To what did he most often call us? To read the Holy Scriptures, to memorize the Holy Scriptures, to fulfill the Holy Scriptures—and you will be saved! Let us pray for him. May God grant his memory to be eternal.
The restoration of a holy place
Archpriest Alexander Tikhonov, rector of the Church of the Prophet Elijah on Vorontsovo Pole:
I studied in seminary together with Archimandrite Benedict’s nephew—Fr. Alexei Penkov, who now serves in the Church of the Life-Giving Trinity in Konkovo. For him, of course, his uncle was a model Christian and pastor. He would often compare himself with him, and use him as an example in conversation with us, although he himself was very humble. When he told us, “My uncle was appointed as the abbot of Optina Pustyn,” we, his classmates, did not believe him. But then it turned out that his uncle really did become the head of this monastery most important for Russia.
The first abbot of the resurrected Optina Pustyn was the now-Metropolitan of Vladimir and Suzdal, Evlogy. Most likely, when Vladyka Evlogy, appointed to the See of Vladimir, left Optina Pustyn, he spoke his weighty word in favor of appointing, instead of himself, Fr. Benedict, who, still being a monk of the Holy Trinity-St. Sergius Lavra, had proven himself.
I remember, I was at Optina Pustyn thirty years ago—when we finished school we went there to labor for the glory of God. What destitution they all lived in then! Vladyka Evlogy did a great deal, but the restoration was still a way’s off when he was transferred…
There was nothing there: neither walls in the tumbledown churches, nor bell towers. The Church of St. Mary of Egypt was just props—four walls made out of plywood. From afar you would see something like a church, but as you approached—plywood nailed together, just painted on the outside. There, where the tower with the angel is, the sole church at the time, in honor of the Vladimir Icon of the Mother of God, was quickly rebuilt, and that’s where they served. The people were always packed in there, like fish in a barrel. The Kazan Cathedral was turned into a garage under the Soviets. There were no arches. The four-sided roof and the gates in the altar were broken through, through which trucks would drive into the church—a terrible sight… The monastery had no eastern wall, and no south side either. Wherever you look, there used to be ruins there.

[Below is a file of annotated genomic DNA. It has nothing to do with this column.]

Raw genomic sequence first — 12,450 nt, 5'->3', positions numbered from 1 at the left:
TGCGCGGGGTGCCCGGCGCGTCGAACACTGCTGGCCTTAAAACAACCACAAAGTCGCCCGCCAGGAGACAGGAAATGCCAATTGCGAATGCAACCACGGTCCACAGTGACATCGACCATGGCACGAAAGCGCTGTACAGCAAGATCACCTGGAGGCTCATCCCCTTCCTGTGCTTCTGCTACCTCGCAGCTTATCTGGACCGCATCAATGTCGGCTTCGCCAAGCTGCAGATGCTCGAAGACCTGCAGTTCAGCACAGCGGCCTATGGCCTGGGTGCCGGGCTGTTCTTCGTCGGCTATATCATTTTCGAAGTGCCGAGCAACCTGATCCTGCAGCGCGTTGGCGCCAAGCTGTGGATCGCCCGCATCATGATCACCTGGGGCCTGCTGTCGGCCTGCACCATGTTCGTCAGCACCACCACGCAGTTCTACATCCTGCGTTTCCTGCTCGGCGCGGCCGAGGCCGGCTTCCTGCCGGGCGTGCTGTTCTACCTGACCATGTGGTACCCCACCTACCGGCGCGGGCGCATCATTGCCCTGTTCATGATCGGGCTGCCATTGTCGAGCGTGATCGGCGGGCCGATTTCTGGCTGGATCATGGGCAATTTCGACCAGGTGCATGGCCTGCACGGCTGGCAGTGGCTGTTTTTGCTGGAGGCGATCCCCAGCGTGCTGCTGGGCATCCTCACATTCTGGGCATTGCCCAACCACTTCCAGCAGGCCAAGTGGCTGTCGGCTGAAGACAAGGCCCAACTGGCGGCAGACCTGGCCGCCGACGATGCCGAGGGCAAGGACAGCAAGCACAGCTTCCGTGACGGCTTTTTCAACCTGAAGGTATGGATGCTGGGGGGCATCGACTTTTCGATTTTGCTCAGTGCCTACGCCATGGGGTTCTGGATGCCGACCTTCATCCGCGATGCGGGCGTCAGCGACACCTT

And what residents lived there! Some of them were just drunkards, foul-mouthed brawlers, and hooligans. There was one such physical education teacher there. We boys tried to clean up some stuff there. I remember, they sent me to bring some water from the icon studio. I rinsed out the bucket and poured the water out on the grass—how he rushed at me with his fists out. They were seriously repulsed by the restoration of the sacred site there. This is the kind of contingent Fr. Benedict had to deal with.